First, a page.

UK research reveals list of bee-friendly plants

by Katie Pratt,  University of Kentucky

A University of Kentucky entomology student has developed a list of bee-friendly trees and shrubs for the Ohio Valley region. The list can help homeowners, who have a desire to participate in bee conservation efforts, find the right plants for their yards.

“This list allows the average homeowner to participate in meaningful bee conservation efforts using science-based plant recommendations,” said Bernadette Mach, a doctoral student in the UK College of Agriculture, Food and Environment who is working with Professor Daniel Potter’s program. Continue reading

New apiary on Centennial Campus teaches bee management

by Carla Davis, NC State University

The newest buzz at NC State is emanating from nearly 150,000 honeybees that now call Centennial Campus home.

On the day before Earth Day, a new community apiary with seven honeybee hives was inaugurated on Main Campus Drive between the Hunt Library and Lake Raleigh. Under the high noon sun, leaders from university offices and local businesses donned beekeeping jackets, veils and gloves to release the bees on campus. Continue reading

Neonicotinoid Insecticides: Efficacy, Non-target Effects, and Best Management Practices

What will you learn?

Participants will learn about the efficacy and nontarget effects of neonicotinoid seed treatments and management practices that should be considered to minimize adverse impacts on pollinators and other nontarget organisms. Learn more…

Presented by USDA Natural Resources Conservation Service – Science and Technology

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West Texas bees doubt groundhog’s extended winter prediction

by Steve Byrnes, Texas A&M AgriLife

SPLAT! West Texas honey bees are on the move, so motorists shouldn’t be surprised if their windshields are strafed by a hapless swarm in coming weeks, said a Texas A&M AgriLife Extension Service entomologist.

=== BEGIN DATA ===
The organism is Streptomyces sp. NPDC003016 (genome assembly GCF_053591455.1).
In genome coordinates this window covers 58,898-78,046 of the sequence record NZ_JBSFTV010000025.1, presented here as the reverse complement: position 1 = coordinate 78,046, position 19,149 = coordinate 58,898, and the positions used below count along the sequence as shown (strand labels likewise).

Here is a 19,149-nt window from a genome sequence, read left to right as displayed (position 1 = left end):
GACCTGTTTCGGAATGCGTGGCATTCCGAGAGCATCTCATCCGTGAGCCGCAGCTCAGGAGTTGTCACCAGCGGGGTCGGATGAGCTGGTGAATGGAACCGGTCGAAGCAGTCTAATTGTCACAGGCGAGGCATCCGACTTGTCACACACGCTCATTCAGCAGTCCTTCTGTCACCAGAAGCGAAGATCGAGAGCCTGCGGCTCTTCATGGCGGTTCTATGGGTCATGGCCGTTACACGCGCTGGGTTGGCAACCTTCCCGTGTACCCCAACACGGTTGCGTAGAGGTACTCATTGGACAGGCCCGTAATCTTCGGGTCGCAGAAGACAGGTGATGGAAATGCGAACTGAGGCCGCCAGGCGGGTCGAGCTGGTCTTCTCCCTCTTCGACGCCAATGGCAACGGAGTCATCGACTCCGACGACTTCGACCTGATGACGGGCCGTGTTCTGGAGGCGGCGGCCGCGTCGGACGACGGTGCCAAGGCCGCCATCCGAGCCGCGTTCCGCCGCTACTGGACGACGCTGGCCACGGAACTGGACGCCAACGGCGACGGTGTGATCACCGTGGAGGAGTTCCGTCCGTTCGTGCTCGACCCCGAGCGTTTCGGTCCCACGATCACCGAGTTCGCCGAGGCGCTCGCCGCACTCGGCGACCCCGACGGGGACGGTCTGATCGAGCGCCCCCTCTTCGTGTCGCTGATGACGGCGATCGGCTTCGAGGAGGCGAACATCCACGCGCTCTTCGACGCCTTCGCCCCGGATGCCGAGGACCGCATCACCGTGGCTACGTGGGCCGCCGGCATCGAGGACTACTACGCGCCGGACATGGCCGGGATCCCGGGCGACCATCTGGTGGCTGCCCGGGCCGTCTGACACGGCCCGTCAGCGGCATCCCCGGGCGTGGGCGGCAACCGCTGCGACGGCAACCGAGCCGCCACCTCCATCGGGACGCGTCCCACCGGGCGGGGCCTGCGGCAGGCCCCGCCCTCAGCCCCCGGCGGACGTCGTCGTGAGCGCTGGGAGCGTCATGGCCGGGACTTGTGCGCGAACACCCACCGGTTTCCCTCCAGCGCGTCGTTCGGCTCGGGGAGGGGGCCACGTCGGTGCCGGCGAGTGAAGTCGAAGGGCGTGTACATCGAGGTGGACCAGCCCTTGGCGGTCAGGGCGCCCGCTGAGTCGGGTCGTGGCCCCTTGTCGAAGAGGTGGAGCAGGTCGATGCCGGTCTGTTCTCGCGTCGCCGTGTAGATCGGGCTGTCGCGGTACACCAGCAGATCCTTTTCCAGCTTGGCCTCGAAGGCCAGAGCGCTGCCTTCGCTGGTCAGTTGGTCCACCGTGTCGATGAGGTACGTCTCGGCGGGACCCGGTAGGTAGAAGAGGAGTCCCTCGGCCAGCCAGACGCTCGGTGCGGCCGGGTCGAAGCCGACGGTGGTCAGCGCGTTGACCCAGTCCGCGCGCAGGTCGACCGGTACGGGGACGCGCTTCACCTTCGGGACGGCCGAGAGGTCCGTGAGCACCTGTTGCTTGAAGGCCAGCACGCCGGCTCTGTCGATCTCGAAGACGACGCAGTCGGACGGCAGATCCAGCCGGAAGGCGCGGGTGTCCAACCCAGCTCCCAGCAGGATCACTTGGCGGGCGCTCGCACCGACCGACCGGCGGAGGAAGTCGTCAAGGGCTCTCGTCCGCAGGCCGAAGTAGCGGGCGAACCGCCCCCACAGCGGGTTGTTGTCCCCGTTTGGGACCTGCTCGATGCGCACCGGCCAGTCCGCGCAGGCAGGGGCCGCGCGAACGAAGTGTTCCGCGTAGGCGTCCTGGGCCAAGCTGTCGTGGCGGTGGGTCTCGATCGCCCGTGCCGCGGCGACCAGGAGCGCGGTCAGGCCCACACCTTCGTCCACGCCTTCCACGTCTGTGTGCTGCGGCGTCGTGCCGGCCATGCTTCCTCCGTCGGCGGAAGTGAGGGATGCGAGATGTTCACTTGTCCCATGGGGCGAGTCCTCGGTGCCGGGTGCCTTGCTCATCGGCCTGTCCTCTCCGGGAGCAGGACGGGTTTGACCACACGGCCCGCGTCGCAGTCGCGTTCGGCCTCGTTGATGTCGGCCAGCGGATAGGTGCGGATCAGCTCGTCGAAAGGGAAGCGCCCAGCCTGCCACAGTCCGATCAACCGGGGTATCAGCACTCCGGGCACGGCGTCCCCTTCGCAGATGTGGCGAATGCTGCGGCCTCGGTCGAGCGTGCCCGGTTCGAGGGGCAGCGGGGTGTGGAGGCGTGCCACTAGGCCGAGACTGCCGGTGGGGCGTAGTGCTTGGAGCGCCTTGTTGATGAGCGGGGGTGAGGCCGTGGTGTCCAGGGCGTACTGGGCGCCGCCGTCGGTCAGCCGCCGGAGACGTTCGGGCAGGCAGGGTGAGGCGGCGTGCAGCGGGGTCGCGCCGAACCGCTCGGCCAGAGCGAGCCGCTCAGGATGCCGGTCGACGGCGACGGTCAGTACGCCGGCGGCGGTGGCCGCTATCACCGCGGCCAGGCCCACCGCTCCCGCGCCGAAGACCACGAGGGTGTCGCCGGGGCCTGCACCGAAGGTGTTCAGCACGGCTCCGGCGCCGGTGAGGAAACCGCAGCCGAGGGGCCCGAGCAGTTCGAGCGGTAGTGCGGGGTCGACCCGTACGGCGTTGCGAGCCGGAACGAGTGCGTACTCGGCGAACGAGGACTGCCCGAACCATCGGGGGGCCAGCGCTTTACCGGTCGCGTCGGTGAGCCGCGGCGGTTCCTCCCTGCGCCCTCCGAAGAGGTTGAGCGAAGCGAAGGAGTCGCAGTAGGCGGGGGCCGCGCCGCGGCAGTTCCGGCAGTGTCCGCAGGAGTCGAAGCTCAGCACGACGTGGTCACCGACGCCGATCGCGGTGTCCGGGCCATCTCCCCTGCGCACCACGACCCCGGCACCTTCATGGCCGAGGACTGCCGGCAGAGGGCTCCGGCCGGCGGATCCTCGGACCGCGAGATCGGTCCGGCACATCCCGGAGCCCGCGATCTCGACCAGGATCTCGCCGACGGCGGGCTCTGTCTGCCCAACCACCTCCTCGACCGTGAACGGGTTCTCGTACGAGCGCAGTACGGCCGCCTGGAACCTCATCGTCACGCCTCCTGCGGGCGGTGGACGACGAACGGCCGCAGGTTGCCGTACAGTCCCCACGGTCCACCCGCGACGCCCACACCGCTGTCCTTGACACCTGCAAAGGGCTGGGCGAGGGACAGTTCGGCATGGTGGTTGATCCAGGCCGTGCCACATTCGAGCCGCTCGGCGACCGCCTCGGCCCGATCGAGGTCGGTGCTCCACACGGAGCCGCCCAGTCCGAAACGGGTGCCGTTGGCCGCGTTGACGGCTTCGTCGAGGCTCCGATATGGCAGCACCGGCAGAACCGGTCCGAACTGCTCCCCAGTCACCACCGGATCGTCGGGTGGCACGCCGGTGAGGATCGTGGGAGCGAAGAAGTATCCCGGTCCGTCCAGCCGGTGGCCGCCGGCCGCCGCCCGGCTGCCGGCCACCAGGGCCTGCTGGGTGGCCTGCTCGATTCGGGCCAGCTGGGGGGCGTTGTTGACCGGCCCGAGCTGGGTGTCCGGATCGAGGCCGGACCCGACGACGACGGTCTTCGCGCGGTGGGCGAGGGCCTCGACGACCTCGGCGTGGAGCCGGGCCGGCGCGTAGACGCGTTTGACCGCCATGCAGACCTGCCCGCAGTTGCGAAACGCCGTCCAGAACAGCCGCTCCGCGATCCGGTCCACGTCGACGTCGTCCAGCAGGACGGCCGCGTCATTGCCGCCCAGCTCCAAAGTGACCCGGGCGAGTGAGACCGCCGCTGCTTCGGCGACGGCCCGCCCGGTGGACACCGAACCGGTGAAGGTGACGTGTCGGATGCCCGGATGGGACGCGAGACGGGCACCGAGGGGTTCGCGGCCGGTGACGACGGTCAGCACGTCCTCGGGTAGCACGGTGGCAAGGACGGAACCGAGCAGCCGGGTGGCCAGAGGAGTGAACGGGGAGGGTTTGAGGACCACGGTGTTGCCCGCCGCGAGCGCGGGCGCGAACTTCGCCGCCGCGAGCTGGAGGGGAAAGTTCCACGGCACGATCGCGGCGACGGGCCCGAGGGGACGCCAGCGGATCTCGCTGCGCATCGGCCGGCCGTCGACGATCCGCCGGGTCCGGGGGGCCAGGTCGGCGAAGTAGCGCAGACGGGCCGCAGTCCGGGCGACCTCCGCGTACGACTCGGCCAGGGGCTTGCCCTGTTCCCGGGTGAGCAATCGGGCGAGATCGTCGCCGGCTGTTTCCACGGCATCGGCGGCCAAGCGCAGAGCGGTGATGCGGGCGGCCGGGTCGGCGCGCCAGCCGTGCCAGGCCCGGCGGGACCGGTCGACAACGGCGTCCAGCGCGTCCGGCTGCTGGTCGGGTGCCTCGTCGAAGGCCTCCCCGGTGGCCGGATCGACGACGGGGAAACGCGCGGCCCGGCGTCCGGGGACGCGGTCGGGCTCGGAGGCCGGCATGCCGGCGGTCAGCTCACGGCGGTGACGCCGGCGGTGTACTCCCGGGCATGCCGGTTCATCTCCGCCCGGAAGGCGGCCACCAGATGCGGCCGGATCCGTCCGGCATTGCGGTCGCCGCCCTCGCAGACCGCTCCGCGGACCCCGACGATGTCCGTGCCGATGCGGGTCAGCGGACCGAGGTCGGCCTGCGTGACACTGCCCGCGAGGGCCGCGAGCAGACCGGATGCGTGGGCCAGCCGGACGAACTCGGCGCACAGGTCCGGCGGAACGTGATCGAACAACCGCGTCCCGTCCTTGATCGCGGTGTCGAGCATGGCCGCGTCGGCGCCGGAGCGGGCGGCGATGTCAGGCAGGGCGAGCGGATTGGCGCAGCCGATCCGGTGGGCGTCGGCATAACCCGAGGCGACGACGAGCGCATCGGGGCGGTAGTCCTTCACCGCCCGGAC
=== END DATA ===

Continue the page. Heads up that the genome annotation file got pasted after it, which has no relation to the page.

Dr. Charles Allen, of San Angelo, said the unusually warm February, touted as the warmest on record here, has put honey bees in the mood to travel. Continue reading

Program educates youth on the importance of pollinators to agriculture, daily life

by Paul Schattenberg, Texas A&M AgriLife

St. John Berchmans Catholic School students in San Antonio learned about the importance of pollinators at the Feed a Bee Planting Event presented Feb. 27 by Bayer in collaboration with National 4-H and the Texas A&M AgriLife Extension Service in Bexar County.

The event kicked off Bayer’s 12th annual AgVocacy Forum, which this year takes place from Feb. 28 through March 1 in San Antonio. Continue reading

Japanese scientists create drone to help with pollination

Scientists at Japan’s National Institute of Advanced Industrial Science and Technology are using the mechanics of cross-pollination with bees to create a drone that can pick up pollen in one flower and bring it to another.

The drone, which is controlled manually, is 4 centimeters wide and weighs about 15 grams. The bottom of the drone is covered with a sticky-gel-coated horsehair that picks up pollen from one flower and rubs them off on another flower. The research team has been able to successfully cross-pollinate Japanese lilies with the drone. Continue reading

Registration open for Ohio River Valley Woodlands and Wildlife Workshop

by Carol Lea Spence, University of Kentucky

The Ohio River Valley Woodlands and Wildlife Workshop returns to Kentucky on March 25.

This year’s workshop, a tri-state event covering Kentucky, Indiana and Ohio, will be held in the Boone County Cooperative Extension Enrichment Center in Burlington. Forestry experts will provide an array of forestry- and wildlife-related educational sessions to help woodland owners get the most from their properties. Continue reading